Sunday, May 23, 2010

new music

Friday was exciting and good, but not as I entirely expected it would be. The early morning did not equal fun. The group departing for a day off in Brighton, we had almost two days free, made every noise possible as they departed. We heard discussions of The Fantastic Mr. Fox and why people weren’t ready to depart in very loud tones, all before 7 AM.

The actual morning brought joy as I (with Emilie Gardner and Heather Faerber) met Ceri Benson (now in England on her world tour) and her sisters, Aubrey and Rachel, to have breakfast. We met up at the base of the Albert Memorial and then wandered towards the South Kensington tube stop to find a place to eat. I had a Belgian waffle with fruit on top that was really good; there was a sweet, grainy flavor about it that I’ve not had before. It was fun to see Ceri in London and to talk with Aubrey about school opportunities in the UK.

Afterwards, I headed home to regroup with Jake. We left for the Victoria and Albert Museum. The discoveries were good, but nothing earth-shattering. When it was about time, I headed back to the Hyde Park Chapel (it is right next door) to practice on the organ. But when I got there, it looked suspiciously like a wedding in the works. So, I found Sister Field and learned that was the case. I got rescheduled for Saturday. I can do that, but it wasn’t my plan; oh well.

I returned to the museum and eventually met back with Jake. He told me there was an incredible room that I had to see. We headed there on our way out. Boy, was he right; I walked into a room that had both Davids, Moses, two Captives, and Trajan’s Column! AMAZING! During the 19th century, the museum sent out crews and worked with foreign governments to obtain various casts of famous statues. These allowed artists to study from all the masters, while staying in London. It was an incredible sight. Another important and interesting bit of knowledge: since the casts were made, some of the original works have been destroyed, so the only copy is in the V&A.

Jake and I headed over to the West End for dinner and a show when we tired of walking around. We had fish and chips at a fun little cafe; nothing incredible, but a decent price and taste. I’d go back. We got to the box office, only to find out that we couldn’t get student concessions on the 8:30 PM performance. Obviously, by that time, we were too late to try for any other shows (most start at 7:30 PM). We wandered through a few movie theatres, thinking a movie might be a good alternative. We were mistaken. Well, perhaps not, but the prices chased us away. I do not feel that movies are worth £14. (And that is just in standard seats. Yes, there are different grades of movie theatre seats here.) After looking around Leicester Square, the decision was made to go home. Funny to be home before 9 PM on a Friday night, yes. But it was nice to be at home when it was quiet.

Yesterday morning I took my time. Nothing was scheduled until my organ practice, so I relaxed. It felt amazing to be almost free of a schedule. When I got to the church, I got the key and practiced for just over an hour. My hands were stiff, but it was very good to practice. I remembered the Brahms really well, so I’m guessing that my “tried and true” pieces will come back quickly. The Mendelssohn 4th movement was more of a challenge, since I’ve not finished learning, let alone polishing, it. In other words, it will likely be a struggle to finish learning it and the last bit of the Bach 3rd movement. It will all work out, though, it always does when I am willing to work hard.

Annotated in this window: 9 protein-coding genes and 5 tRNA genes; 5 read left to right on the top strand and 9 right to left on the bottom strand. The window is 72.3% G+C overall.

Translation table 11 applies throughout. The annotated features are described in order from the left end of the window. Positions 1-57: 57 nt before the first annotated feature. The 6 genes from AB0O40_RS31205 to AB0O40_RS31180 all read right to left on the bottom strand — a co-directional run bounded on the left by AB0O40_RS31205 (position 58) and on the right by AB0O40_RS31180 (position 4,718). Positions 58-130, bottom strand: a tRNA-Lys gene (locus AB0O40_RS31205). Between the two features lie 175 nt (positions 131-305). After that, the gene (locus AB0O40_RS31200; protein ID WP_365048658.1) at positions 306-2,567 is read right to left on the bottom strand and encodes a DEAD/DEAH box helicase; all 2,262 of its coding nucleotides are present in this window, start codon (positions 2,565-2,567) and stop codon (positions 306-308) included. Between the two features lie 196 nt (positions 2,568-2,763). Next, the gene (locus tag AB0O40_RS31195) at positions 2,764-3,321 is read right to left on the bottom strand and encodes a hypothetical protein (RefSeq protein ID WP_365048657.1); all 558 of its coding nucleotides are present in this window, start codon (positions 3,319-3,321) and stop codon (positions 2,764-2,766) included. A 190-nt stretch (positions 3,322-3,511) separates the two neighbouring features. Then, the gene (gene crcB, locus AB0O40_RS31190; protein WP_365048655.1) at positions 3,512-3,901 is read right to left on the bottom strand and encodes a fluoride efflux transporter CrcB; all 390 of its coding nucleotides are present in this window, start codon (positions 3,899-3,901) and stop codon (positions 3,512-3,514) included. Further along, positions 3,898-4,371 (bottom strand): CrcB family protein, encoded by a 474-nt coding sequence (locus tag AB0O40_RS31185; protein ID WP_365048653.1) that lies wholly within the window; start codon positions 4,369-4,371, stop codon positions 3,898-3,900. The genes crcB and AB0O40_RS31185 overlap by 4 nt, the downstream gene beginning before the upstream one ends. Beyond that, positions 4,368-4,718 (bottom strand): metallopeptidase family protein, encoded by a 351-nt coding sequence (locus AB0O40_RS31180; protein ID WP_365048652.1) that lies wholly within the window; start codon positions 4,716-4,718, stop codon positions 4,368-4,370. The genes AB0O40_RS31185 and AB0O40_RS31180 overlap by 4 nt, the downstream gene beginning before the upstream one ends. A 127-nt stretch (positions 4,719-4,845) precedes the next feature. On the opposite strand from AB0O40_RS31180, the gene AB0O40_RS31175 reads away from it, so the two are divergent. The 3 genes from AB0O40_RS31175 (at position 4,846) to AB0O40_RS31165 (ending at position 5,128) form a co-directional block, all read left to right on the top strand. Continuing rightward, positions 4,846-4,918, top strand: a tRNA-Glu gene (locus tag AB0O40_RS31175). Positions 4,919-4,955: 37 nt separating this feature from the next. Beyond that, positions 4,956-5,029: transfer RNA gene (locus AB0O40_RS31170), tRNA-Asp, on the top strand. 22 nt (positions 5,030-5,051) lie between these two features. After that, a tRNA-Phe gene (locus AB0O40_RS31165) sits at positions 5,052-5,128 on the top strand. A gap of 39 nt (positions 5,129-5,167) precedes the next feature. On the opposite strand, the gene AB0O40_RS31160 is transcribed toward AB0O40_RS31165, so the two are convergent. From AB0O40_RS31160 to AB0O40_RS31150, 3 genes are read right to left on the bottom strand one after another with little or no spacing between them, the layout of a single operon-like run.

Afterwards, Jake and I headed to the British Library. Everyone else discovered new plans, so we were the only ones. The exhibits were nice, but small. It felt good to have seen most everything the place had to offer in about 2 hours. Seeing the Magna Charta, Beatles manuscripts, Beethoven’s tuning fork, and Handel’s Messiah manuscript within the same room was incredible. We saw lots of people working on homework there, so we imagined that lots of London university students use the extensive national library to do big research projects. Not a bad idea.

We then dashed over to the British Museum for a bit before dinner. On the way we passed through King’s Cross Station and saw Platform 9 ¾. Touristy, yes, but essential. We mainly saw the Egyptian rooms once we got to the Museum. Of course, that meant we saw the Rosetta stone. It angered me to see everyone and their brother touching the artifacts, however. Apparently “No Touching” means something different here… Anyway, the worst part was getting kicked out of the rooms within 30 minutes of being there. Granted, we were still a few minutes late to dinner with Phil, but the map gave us museum hours that didn’t include which rooms close early. We found out the hard way that the Egyptian rooms are among them! I don’t know why they bother to stay open later if you can’t see any of the ancient civilization rooms. (And who knows how many others they close early…) Well, I’ll go back, that’s for sure. “Always leave them wanting more.”